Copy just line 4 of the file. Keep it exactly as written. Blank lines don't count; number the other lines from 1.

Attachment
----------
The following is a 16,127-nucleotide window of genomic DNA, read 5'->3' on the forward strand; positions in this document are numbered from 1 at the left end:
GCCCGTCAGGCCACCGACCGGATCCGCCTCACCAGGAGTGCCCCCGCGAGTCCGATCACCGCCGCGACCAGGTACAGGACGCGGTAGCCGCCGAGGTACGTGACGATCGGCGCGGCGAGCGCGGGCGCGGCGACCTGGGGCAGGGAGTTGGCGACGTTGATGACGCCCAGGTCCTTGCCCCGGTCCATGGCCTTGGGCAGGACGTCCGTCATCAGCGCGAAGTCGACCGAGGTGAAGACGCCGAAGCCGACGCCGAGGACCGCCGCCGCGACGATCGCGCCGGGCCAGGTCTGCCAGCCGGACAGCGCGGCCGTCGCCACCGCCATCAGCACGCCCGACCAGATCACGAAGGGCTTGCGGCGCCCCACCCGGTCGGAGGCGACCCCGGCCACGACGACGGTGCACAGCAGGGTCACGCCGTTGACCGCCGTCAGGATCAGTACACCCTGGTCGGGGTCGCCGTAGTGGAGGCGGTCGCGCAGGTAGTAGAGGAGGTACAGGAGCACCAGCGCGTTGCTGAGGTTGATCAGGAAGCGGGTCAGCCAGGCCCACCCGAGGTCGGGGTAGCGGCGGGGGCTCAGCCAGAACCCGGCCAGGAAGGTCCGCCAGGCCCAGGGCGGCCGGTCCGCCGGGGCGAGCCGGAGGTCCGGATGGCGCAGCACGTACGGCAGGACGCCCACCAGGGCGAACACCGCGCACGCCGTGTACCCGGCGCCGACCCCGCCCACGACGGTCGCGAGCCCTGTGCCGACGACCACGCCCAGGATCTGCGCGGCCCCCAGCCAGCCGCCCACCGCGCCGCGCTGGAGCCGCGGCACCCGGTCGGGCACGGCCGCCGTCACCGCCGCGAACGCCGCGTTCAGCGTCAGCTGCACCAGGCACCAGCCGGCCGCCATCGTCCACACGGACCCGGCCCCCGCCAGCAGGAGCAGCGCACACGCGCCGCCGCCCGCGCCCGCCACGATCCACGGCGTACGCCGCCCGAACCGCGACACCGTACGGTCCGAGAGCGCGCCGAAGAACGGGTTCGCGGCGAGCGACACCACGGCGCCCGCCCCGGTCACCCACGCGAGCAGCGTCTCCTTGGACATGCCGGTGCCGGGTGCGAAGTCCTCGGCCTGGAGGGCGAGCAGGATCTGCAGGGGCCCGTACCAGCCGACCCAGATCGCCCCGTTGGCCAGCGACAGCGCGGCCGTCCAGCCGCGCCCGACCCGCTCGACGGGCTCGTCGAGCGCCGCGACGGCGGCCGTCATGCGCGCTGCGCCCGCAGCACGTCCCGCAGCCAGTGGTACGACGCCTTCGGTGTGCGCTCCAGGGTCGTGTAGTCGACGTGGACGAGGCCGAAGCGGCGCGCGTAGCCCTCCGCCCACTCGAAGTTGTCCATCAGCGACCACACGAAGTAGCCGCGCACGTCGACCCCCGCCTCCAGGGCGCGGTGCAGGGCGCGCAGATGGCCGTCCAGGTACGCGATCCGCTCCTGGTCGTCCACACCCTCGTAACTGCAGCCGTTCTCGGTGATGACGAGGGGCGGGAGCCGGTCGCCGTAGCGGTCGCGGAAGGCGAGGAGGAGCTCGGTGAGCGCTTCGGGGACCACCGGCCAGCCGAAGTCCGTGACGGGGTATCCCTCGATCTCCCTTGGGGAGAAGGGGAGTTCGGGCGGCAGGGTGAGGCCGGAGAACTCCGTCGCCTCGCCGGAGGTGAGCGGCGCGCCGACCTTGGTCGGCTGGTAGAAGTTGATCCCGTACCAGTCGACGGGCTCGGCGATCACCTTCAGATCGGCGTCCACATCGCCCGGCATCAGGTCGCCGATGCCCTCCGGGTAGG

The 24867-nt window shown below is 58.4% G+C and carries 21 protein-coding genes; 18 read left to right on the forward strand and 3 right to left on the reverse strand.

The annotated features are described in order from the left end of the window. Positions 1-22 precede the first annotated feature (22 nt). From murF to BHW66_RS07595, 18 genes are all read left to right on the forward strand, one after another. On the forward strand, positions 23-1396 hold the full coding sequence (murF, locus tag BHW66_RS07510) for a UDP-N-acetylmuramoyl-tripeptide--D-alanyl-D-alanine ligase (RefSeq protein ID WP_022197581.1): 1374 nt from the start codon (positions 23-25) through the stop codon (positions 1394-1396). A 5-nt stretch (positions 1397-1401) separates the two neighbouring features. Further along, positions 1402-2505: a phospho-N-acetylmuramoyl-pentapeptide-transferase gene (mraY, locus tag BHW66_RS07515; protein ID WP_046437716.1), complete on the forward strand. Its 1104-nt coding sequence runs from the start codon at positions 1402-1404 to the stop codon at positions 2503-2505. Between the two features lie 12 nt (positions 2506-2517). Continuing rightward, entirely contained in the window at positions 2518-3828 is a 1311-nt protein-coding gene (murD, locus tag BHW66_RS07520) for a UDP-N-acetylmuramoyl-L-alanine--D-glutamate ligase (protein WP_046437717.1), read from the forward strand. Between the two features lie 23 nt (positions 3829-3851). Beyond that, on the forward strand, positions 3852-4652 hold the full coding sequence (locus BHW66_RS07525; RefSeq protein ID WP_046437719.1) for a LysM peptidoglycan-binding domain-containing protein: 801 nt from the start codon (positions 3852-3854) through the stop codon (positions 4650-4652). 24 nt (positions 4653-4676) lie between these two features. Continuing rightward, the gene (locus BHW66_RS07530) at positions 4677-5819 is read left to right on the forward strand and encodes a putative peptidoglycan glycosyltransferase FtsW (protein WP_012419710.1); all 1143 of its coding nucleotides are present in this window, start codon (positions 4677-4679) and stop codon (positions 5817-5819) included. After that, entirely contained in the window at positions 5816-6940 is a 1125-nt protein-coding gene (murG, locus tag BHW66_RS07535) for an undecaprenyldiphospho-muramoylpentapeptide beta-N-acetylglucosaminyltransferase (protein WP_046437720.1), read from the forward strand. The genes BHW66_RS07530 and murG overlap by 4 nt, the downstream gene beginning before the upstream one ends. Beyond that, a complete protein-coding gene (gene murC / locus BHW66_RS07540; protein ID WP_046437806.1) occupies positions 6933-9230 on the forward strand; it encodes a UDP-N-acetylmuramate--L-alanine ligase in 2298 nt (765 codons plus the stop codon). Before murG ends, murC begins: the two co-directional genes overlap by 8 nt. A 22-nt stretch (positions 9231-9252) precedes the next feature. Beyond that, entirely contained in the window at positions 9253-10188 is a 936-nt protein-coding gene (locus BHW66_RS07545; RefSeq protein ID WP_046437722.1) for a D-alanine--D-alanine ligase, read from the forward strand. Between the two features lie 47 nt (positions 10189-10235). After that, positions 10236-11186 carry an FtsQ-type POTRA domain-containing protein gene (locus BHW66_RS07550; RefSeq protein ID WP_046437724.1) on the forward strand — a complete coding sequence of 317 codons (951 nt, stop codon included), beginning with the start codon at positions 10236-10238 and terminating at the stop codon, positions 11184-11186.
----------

The annotated features are described in order from the left end of the window. Positions 1-22 precede the first annotated feature (22 nt). From murF to BHW66_RS07595, 18 genes are all read left to right on the forward strand, one after another. On the forward strand, positions 23-1396 hold the full coding sequence (murF, locus tag BHW66_RS07510) for a UDP-N-acetylmuramoyl-tripeptide--D-alanyl-D-alanine ligase (RefSeq protein ID WP_022197581.1): 1374 nt from the start codon (positions 23-25) through the stop codon (positions 1394-1396). A 5-nt stretch (positions 1397-1401) separates the two neighbouring features. Further along, positions 1402-2505: a phospho-N-acetylmuramoyl-pentapeptide-transferase gene (mraY, locus tag BHW66_RS07515; protein ID WP_046437716.1), complete on the forward strand. Its 1104-nt coding sequence runs from the start codon at positions 1402-1404 to the stop codon at positions 2503-2505. Between the two features lie 12 nt (positions 2506-2517). Continuing rightward, entirely contained in the window at positions 2518-3828 is a 1311-nt protein-coding gene (murD, locus tag BHW66_RS07520) for a UDP-N-acetylmuramoyl-L-alanine--D-glutamate ligase (protein WP_046437717.1), read from the forward strand. Between the two features lie 23 nt (positions 3829-3851). Beyond that, on the forward strand, positions 3852-4652 hold the full coding sequence (locus BHW66_RS07525; RefSeq protein ID WP_046437719.1) for a LysM peptidoglycan-binding domain-containing protein: 801 nt from the start codon (positions 3852-3854) through the stop codon (positions 4650-4652). 24 nt (positions 4653-4676) lie between these two features. Continuing rightward, the gene (locus BHW66_RS07530) at positions 4677-5819 is read left to right on the forward strand and encodes a putative peptidoglycan glycosyltransferase FtsW (protein WP_012419710.1); all 1143 of its coding nucleotides are present in this window, start codon (positions 4677-4679) and stop codon (positions 5817-5819) included. After that, entirely contained in the window at positions 5816-6940 is a 1125-nt protein-coding gene (murG, locus tag BHW66_RS07535) for an undecaprenyldiphospho-muramoylpentapeptide beta-N-acetylglucosaminyltransferase (protein WP_046437720.1), read from the forward strand. The genes BHW66_RS07530 and murG overlap by 4 nt, the downstream gene beginning before the upstream one ends. Beyond that, a complete protein-coding gene (gene murC / locus BHW66_RS07540; protein ID WP_046437806.1) occupies positions 6933-9230 on the forward strand; it encodes a UDP-N-acetylmuramate--L-alanine ligase in 2298 nt (765 codons plus the stop codon). Before murG ends, murC begins: the two co-directional genes overlap by 8 nt. A 22-nt stretch (positions 9231-9252) precedes the next feature. Beyond that, entirely contained in the window at positions 9253-10188 is a 936-nt protein-coding gene (locus BHW66_RS07545; RefSeq protein ID WP_046437722.1) for a D-alanine--D-alanine ligase, read from the forward strand. Between the two features lie 47 nt (positions 10189-10235). After that, positions 10236-11186 carry an FtsQ-type POTRA domain-containing protein gene (locus BHW66_RS07550; RefSeq protein ID WP_046437724.1) on the forward strand — a complete coding sequence of 317 codons (951 nt, stop codon included), beginning with the start codon at positions 10236-10238 and terminating at the stop codon, positions 11184-11186.